For the second time this season, the Michigan State hockey team was on the receiving end of a humbling punch. The Spartans entered the Great Lakes Invitational in Grand Rapids with realistic hopes of winning the tournament for the first time since 2009.
Instead, MSU squandered and dropped both games versus Ferris State and Michigan Tech for the Spartans’ second and third consecutive losses of the season. It’s MSU’s longest losing streak this season.
“I think, as a team, that's a good lesson for us,” fifth-year defenseman Cole Krygier said Tuesday. “We can use it in many ways I think. Just not underestimating teams or coming ready to play when you're playing a team that is going to hurt you in the standings overall. And then just making sure that we're getting back on it and working hard.”
Last year’s GLI was a turning point for Michigan State. Although MSU picked up an overtime win in one of the two games, it lost forward Mitchell Lewandowski to a long-term injury that teed up a historic 13-game losing streak and another placement at the Big Ten basement.
This year’s team is at a similar crossroads one year later. Another key player got hurt in the GLI, junior defenseman Nash Nienhuis, though it appears he is OK based on the team’s Instagram page. No. 14 MSU (12-9-1) has an opportunity this weekend at No. 12 Ohio State (12-7-1) to begin the New Year on the right foot – something last year's Spartans failed miserably to do.
But if you ask those Spartans who stuck around after last year’s debacle, they’ll be the first to say it: this team is different.
“I think given last year, there was a lot of times where we won games where we shouldn't have won in the first half,” Krygier said. “I think as a team, we're just playing so much better this year and we have so many pieces to add depth to our lineup to contribute scoring.”
Krygier has been one of the big beneficiaries of returning to Michigan State and playing under new Head Coach Adam Nightingale. He’s reached a career-high and is tied for the team lead with seven goals and was a bright spot last week, scoring two goals versus Ferris State.
But, it was also Krygier who took an elbowing penalty late in the third period that allowed Michigan Tech to force overtime. Then graduate student forward Miroslav Mucha took a tripping penalty in overtime and Michigan Tech scored the game-winner on a 2-on-0 break when MSU attempted a dumbfounding full line change. It epitomized a struggling penalty kill that allowed four power-play goals in the Great Lakes Invitational and five during the Spartans’ three-game losing streak.
“You just kind of gotta flush it,” freshman forward Karsen Dorwart said. “There's obviously things we talked about that we need to be a lot better at. I think locking down the defensive zone, not letting them get inside so much is big for us. But like I said, just kind of flush it and just focus on winning the next game, never worrying about the score too much just playing winning hockey.”
Scouting the opponent
Michigan State squared off with Ohio State two months ago in East Lansing with MSU earning a sweep. The Spartans scored four goals each night, with forwards freshman Daniel Russell and senior Nicolas Müller each netting four points.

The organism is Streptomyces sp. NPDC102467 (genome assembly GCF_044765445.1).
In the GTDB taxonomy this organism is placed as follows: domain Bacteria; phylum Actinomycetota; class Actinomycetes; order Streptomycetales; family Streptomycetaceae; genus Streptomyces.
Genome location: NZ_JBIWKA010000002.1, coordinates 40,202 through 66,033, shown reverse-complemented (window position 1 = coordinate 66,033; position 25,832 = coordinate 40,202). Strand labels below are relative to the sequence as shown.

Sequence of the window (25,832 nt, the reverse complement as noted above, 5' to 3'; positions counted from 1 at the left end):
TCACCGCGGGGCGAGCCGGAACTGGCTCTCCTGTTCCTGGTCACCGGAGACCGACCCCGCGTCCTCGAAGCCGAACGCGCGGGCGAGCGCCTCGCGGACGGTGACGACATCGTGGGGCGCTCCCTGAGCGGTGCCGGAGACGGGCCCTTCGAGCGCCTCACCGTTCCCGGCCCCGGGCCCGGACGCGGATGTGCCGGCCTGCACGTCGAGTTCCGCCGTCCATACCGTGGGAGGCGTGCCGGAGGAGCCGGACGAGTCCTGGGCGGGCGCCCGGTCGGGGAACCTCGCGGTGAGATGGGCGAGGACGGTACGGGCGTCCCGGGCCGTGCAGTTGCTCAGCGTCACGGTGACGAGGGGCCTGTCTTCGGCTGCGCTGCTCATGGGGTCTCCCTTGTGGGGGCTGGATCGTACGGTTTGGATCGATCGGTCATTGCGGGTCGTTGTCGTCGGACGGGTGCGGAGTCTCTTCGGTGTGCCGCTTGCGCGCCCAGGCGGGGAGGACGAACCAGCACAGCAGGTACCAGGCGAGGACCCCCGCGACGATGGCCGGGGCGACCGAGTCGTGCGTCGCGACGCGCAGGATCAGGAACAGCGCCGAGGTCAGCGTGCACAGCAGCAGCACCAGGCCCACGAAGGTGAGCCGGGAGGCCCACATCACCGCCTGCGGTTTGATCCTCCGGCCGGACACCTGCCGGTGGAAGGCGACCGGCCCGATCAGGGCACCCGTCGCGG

“We call him the roadrunner,” Nightingale said of Russell, who is tied with Krygier in leading the team in goals. “We’re super fortunate to have him. He’s a super competitive kid. He’s a quiet worker too. He doesn’t walk around expecting special treatment. He goes out there and earns it.”
Ten days after the teams played each other, Michigan State senior forward Jagger Joshua revealed on social media that an OSU player directed racial slurs at him during the Nov. 11 game. One day later, Ohio State senior forward Kamil Sadlocha was sent away from the team, despite playing in a series versus Notre Dame in between. Sadlocha was brought back to the team this week, although he will not dress Friday and Saturday versus MSU, as reported by The Lantern.
Since then, Ohio State has played three series against common opponents of MSU. The Buckeyes earned splits versus Long Island University and Penn State and a sweep versus Bowling Green. Against those three, Michigan State swept LIU and split against Penn State and Bowling Green.
Stylistically, Michigan State and Ohio State matchup similarly. Both teams create an abundance of shots (MSU is second in the country with 756 total shots on goal and OSU is third with 716) while also allowing about 2.5 goals per game. However, the Buckeyes have the top penalty kill in the nation, shutting down opponents on 90.5% of power plays, and have also scored the most shorthanded goals in college hockey. Michigan State’s power play did find success versus Ohio State though, scoring a power play goal on both nights.
“The nice thing is we have tape of playing against them so we will obviously watch their previous games,” Nightingale said. “We started doing that and watching our game back and seeing if there’s anything.”
Fifth-year forward Jake Wise leads the Buckeyes with 20 points while sophomore forward Cam Thiesing and freshman forward Davis Burnside are tied for the team lead with nine goals each. Sophomore and reigning Big Ten Goaltender of the Year Jakub Dobeš has manned the net in every game for the Buckeyes, with his numbers taking a slight tick down from last year.
“I think getting the first goal is going to be key for us,” Krygier said. “I think the games we've gotten the first goal and hadn't had to battle back as hard has been good for us. I think when we get on a roll, two, three goals in the first period, we've always had success too.”
The puck drops at 7 p.m. on Friday night with streaming available on BTN+. Saturday’s game begins at 4 p.m. and will be broadcasted on the Big Ten Network.
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